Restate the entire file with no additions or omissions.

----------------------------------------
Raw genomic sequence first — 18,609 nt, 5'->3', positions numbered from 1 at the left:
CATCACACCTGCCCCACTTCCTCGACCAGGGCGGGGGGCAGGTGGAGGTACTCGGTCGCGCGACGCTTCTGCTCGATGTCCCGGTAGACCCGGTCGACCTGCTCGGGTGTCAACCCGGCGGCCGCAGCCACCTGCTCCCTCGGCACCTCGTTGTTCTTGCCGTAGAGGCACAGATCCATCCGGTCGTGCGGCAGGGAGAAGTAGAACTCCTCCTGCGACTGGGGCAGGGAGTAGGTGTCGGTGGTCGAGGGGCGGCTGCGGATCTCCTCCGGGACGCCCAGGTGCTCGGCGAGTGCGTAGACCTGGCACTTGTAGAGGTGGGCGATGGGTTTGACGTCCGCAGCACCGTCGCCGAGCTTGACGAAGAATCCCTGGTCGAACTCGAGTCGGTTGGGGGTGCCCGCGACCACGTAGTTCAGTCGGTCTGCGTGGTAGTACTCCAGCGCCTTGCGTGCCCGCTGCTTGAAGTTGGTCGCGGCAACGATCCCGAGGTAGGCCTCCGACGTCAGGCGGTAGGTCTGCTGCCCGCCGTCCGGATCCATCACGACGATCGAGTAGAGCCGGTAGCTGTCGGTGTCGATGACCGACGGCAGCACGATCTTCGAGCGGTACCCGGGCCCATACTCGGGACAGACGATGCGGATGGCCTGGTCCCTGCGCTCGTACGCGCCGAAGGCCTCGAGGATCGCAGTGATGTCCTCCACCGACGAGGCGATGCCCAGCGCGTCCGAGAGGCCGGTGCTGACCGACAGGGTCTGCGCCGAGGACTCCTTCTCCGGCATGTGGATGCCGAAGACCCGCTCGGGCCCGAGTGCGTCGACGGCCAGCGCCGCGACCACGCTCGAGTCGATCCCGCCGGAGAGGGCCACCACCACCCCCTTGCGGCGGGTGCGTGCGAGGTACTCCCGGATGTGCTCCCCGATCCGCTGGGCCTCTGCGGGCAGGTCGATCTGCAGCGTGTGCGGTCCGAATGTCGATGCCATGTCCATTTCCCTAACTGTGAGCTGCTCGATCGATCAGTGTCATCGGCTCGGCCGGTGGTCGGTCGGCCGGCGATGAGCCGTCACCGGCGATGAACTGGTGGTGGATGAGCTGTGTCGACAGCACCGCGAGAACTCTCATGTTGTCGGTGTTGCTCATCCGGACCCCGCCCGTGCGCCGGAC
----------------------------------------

Raw genomic sequence first — 18,609 nt, 5'->3', positions numbered from 1 at the left:
CATCACACCTGCCCCACTTCCTCGACCAGGGCGGGGGGCAGGTGGAGGTACTCGGTCGCGCGACGCTTCTGCTCGATGTCCCGGTAGACCCGGTCGACCTGCTCGGGTGTCAACCCGGCGGCCGCAGCCACCTGCTCCCTCGGCACCTCGTTGTTCTTGCCGTAGAGGCACAGATCCATCCGGTCGTGCGGCAGGGAGAAGTAGAACTCCTCCTGCGACTGGGGCAGGGAGTAGGTGTCGGTGGTCGAGGGGCGGCTGCGGATCTCCTCCGGGACGCCCAGGTGCTCGGCGAGTGCGTAGACCTGGCACTTGTAGAGGTGGGCGATGGGTTTGACGTCCGCAGCACCGTCGCCGAGCTTGACGAAGAATCCCTGGTCGAACTCGAGTCGGTTGGGGGTGCCCGCGACCACGTAGTTCAGTCGGTCTGCGTGGTAGTACTCCAGCGCCTTGCGTGCCCGCTGCTTGAAGTTGGTCGCGGCAACGATCCCGAGGTAGGCCTCCGACGTCAGGCGGTAGGTCTGCTGCCCGCCGTCCGGATCCATCACGACGATCGAGTAGAGCCGGTAGCTGTCGGTGTCGATGACCGACGGCAGCACGATCTTCGAGCGGTACCCGGGCCCATACTCGGGACAGACGATGCGGATGGCCTGGTCCCTGCGCTCGTACGCGCCGAAGGCCTCGAGGATCGCAGTGATGTCCTCCACCGACGAGGCGATGCCCAGCGCGTCCGAGAGGCCGGTGCTGACCGACAGGGTCTGCGCCGAGGACTCCTTCTCCGGCATGTGGATGCCGAAGACCCGCTCGGGCCCGAGTGCGTCGACGGCCAGCGCCGCGACCACGCTCGAGTCGATCCCGCCGGAGAGGGCCACCACCACCCCCTTGCGGCGGGTGCGTGCGAGGTACTCCCGGATGTGCTCCCCGATCCGCTGGGCCTCTGCGGGCAGGTCGATCTGCAGCGTGTGCGGTCCGAATGTCGATGCCATGTCCATTTCCCTAACTGTGAGCTGCTCGATCGATCAGTGTCATCGGCTCGGCCGGTGGTCGGTCGGCCGGCGATGAGCCGTCACCGGCGATGAACTGGTGGTGGATGAGCTGTGTCGACAGCACCGCGAGAACTCTCATGTTGTCGGTGTTGCTCATCCGGACCCCGCCCGTGCGCCGGAC